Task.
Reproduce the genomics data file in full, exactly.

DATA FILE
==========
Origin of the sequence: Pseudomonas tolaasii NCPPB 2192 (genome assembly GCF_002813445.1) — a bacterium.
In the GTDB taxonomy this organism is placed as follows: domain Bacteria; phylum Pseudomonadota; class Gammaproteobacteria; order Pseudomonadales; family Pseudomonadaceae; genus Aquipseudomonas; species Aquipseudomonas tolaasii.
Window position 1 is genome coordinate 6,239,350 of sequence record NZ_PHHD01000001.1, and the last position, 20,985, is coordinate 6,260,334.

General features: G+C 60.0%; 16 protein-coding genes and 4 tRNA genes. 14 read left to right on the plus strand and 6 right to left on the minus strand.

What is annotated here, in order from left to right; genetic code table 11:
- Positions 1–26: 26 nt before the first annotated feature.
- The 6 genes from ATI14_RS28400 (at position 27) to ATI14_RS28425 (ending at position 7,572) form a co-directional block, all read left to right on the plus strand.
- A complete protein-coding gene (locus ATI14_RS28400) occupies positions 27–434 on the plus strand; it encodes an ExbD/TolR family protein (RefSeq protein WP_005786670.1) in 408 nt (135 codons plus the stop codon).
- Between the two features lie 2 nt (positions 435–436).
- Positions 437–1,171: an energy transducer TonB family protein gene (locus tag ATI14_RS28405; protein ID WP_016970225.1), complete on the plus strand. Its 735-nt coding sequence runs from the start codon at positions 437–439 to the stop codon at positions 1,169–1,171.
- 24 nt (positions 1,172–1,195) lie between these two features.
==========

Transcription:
Origin of the sequence: Pseudomonas tolaasii NCPPB 2192 (genome assembly GCF_002813445.1) — a bacterium.
In the GTDB taxonomy this organism is placed as follows: domain Bacteria; phylum Pseudomonadota; class Gammaproteobacteria; order Pseudomonadales; family Pseudomonadaceae; genus Aquipseudomonas; species Aquipseudomonas tolaasii.
Window position 1 is genome coordinate 6,239,350 of sequence record NZ_PHHD01000001.1, and the last position, 20,985, is coordinate 6,260,334.

General features: G+C 60.0%; 16 protein-coding genes and 4 tRNA genes. 14 read left to right on the plus strand and 6 right to left on the minus strand.

What is annotated here, in order from left to right; genetic code table 11:
- Positions 1–26: 26 nt before the first annotated feature.
- The 6 genes from ATI14_RS28400 (at position 27) to ATI14_RS28425 (ending at position 7,572) form a co-directional block, all read left to right on the plus strand.
- A complete protein-coding gene (locus ATI14_RS28400) occupies positions 27–434 on the plus strand; it encodes an ExbD/TolR family protein (RefSeq protein WP_005786670.1) in 408 nt (135 codons plus the stop codon).
- Between the two features lie 2 nt (positions 435–436).
- Positions 437–1,171: an energy transducer TonB family protein gene (locus tag ATI14_RS28405; protein ID WP_016970225.1), complete on the plus strand. Its 735-nt coding sequence runs from the start codon at positions 437–439 to the stop codon at positions 1,169–1,171.
- 24 nt (positions 1,172–1,195) lie between these two features.